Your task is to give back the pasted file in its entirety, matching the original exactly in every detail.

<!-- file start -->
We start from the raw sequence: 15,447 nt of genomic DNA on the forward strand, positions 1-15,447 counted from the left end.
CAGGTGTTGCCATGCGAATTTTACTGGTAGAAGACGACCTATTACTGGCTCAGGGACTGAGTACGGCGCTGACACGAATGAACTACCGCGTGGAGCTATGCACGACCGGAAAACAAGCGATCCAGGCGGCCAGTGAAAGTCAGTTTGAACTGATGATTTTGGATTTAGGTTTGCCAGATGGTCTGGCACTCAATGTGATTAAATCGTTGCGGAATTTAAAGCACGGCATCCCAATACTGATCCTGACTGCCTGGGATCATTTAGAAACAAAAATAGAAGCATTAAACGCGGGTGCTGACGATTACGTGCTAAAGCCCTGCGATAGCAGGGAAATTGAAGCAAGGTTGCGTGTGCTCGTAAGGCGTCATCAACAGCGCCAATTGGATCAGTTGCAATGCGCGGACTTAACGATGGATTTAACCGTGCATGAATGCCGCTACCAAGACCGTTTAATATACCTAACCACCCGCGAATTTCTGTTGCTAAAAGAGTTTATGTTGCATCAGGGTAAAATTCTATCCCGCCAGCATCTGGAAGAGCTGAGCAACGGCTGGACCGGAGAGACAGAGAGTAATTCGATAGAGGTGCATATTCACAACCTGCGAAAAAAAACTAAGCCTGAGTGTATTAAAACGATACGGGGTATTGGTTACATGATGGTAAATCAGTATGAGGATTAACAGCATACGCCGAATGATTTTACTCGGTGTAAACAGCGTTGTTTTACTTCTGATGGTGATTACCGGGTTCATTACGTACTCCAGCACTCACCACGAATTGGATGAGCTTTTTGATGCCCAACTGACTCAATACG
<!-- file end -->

We start from the raw sequence: 15,447 nt of genomic DNA on the forward strand, positions 1-15,447 counted from the left end.
CAGGTGTTGCCATGCGAATTTTACTGGTAGAAGACGACCTATTACTGGCTCAGGGACTGAGTACGGCGCTGACACGAATGAACTACCGCGTGGAGCTATGCACGACCGGAAAACAAGCGATCCAGGCGGCCAGTGAAAGTCAGTTTGAACTGATGATTTTGGATTTAGGTTTGCCAGATGGTCTGGCACTCAATGTGATTAAATCGTTGCGGAATTTAAAGCACGGCATCCCAATACTGATCCTGACTGCCTGGGATCATTTAGAAACAAAAATAGAAGCATTAAACGCGGGTGCTGACGATTACGTGCTAAAGCCCTGCGATAGCAGGGAAATTGAAGCAAGGTTGCGTGTGCTCGTAAGGCGTCATCAACAGCGCCAATTGGATCAGTTGCAATGCGCGGACTTAACGATGGATTTAACCGTGCATGAATGCCGCTACCAAGACCGTTTAATATACCTAACCACCCGCGAATTTCTGTTGCTAAAAGAGTTTATGTTGCATCAGGGTAAAATTCTATCCCGCCAGCATCTGGAAGAGCTGAGCAACGGCTGGACCGGAGAGACAGAGAGTAATTCGATAGAGGTGCATATTCACAACCTGCGAAAAAAAACTAAGCCTGAGTGTATTAAAACGATACGGGGTATTGGTTACATGATGGTAAATCAGTATGAGGATTAACAGCATACGCCGAATGATTTTACTCGGTGTAAACAGCGTTGTTTTACTTCTGATGGTGATTACCGGGTTCATTACGTACTCCAGCACTCACCACGAATTGGATGAGCTTTTTGATGCCCAACTGACTCAATACG